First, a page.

Max Stafford-Clark’s toothless Top Girls

I’ve recently been thinking a lot about the ‘Haves’ and ‘Have Nots’, about aptitude, luck and opportunity. Questions of cultural legacy and the onus of the individual within society have been swirling round my head.

It is in this frame of mind that I went to see Top Girls, the Chichester revival currently at Trafalgar Studios. I’d just devoured Malcolm Gladwell’s Outliers which looks at our ideas of success and the myths we have around successful individuals. It’s fair to say that I was excited to see Caryl Churchill’s repost against The Iron Lady. But in this heavily empathic production Max Stafford-Clark has missed the point about the relevance of Top Girls for today.

Churchill’s text is often quoted as a feminist classic. Looking at ideas of motherhood, sisterhood and the world of work, it asks ‘Do women have to follow the patriarchal rules of this society to succeed?’ Questions like these are still sadly relevant today (it’s remarkable that Top Girls is the only play on the West End with an entirely female cast – as pointed out by Fiona Mountford, herself a woman in a male dominated career). But I would argue that right now these questions are superseded by the  more universal, underlying  thrust of Churchill’s play; what happens to weaker individuals in a society that is so focussed on the idea of success? As we hurtle head-first into a world where social housing, school start-up programmes and the NHS are being ruthlessly cut, isn’t this the question that matters most?

Dished up neatly in three acts, the third is the most politically potent. The gloriously surreal first act (where Marlene hosts a dinner party for historical heroines such as Pope Joan) is everyone’s favourite. The second addresses women trying to be men in the workplace (probably the most redundant portion for 2011), but it is the third that should do the most damage. A brilliant piece of political polemic powered by the embittered relationship of two women, it centres around a showdown between Marlene, a pure child of Thatcher and her socialist sister, Joyce. At the centre of this antagonism is Angie, ostensibly Joyce’s daughter but actually Marlene’s. Just as Marlene is bellowing that anyone can get ahead if they work hard enough, the fact that she was only able to do so because Joyce picked up her tab hangs over her head. Churchill is waging war against the selfish drive of Conservative Britain in the 1980s, and it’s an argument that transfers powerfully to Conservative Britain today.

Yet in Stafford-Clark’s production, the sting of this parallel has been lost. The women in Top Girls are vehicles for a dialectical discussion. Of course, because Churchill is a strong writer, there are elements of psychological truth within all of them, but apart from Marlene none of these characters is developed throughout the play.  Top Girls has been constructed functionally as a means of discussing Churchill’s ideas of socialist feminism and the characters within it are there to serve that function. But by focussing instead on them as psychological individuals Stafford-Clark has ignored this functionality. In softening Marlene, he has diffused the power of the third act. The battle between socialism and individualism should be gut wrenching and thought provoking but here it just feels flat because as Isabella Bird’s Joyce rails, Suranne Jones’ soft focus Marlene simply defends.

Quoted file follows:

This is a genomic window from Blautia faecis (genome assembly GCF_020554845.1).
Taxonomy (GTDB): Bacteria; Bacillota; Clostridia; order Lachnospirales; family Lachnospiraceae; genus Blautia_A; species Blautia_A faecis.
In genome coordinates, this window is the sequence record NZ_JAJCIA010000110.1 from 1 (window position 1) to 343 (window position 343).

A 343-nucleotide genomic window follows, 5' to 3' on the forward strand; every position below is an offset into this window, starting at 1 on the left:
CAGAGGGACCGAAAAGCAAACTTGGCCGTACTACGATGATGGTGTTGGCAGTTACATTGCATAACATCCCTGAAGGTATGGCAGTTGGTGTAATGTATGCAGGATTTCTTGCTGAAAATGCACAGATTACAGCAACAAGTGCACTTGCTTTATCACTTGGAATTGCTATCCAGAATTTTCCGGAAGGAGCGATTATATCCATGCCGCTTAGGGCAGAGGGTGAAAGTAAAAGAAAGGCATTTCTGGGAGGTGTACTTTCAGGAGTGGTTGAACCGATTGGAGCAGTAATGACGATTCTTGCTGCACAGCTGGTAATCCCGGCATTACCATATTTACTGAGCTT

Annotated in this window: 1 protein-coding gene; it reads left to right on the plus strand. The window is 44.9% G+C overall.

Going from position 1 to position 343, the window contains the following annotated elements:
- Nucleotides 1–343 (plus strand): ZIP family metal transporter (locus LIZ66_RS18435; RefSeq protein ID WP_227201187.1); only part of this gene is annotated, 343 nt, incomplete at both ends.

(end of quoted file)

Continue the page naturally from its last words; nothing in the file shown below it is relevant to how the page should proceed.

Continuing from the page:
With no qualifications or future prospects, Angie is the real victim in the brave new world that Marlene is so zealous about. At the end of the play, Angie’s final strangled cry of ‘Frightening!’ should be devastating. This is a girl completely failed by a society that her mother not only inhabits but, worse, promotes. Angie’s anguish is a provocation to a world where only the strong survive. In this production, an otherwise superb Olivia Poulet delivers the line like an after thought. By personalising Marlene’s journey Stafford-Clark has robbed this final impotent cry of its power just when we needed to hear it most.

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Q&A with Ella Hickson

Written for Fourthwall.

Ella Hickson made her name at the Edinburgh Festival in 2008 with her play Eight, picking up a Fringe First and The Carol Tambor ‘Best of Edinburgh’ Award. Her second play transfers to London.

Interview: A Precious Little Talent – Ella Hickson 

Ella Hickson

Ella you’ve had a pretty meteoric rise since 2008 as a young artist. What was your route into this business we call show?

My university theatre runs a free fringe slot, you just have to come up with an idea and put it forward. Luckily my idea of eight monologues got selected and so I had to write them. It was a pretty straight forward process, I knew eight good student actors and so we created the pieces through conversation, it was a really wonderful process.

Being a writer is quite an isolated profession. How helpful have your various secondments and attachments to theatres been?

Hugely. I am really very grateful to Katherine Mendelsohn and the team at The Traverse and also Simon and Sean and the team at The Lyric. Without these communities I think I would have found the past few years really hard going. It’s very important to be connected to a theatre, to understand the workings of a building and to feel like you belong somewhere.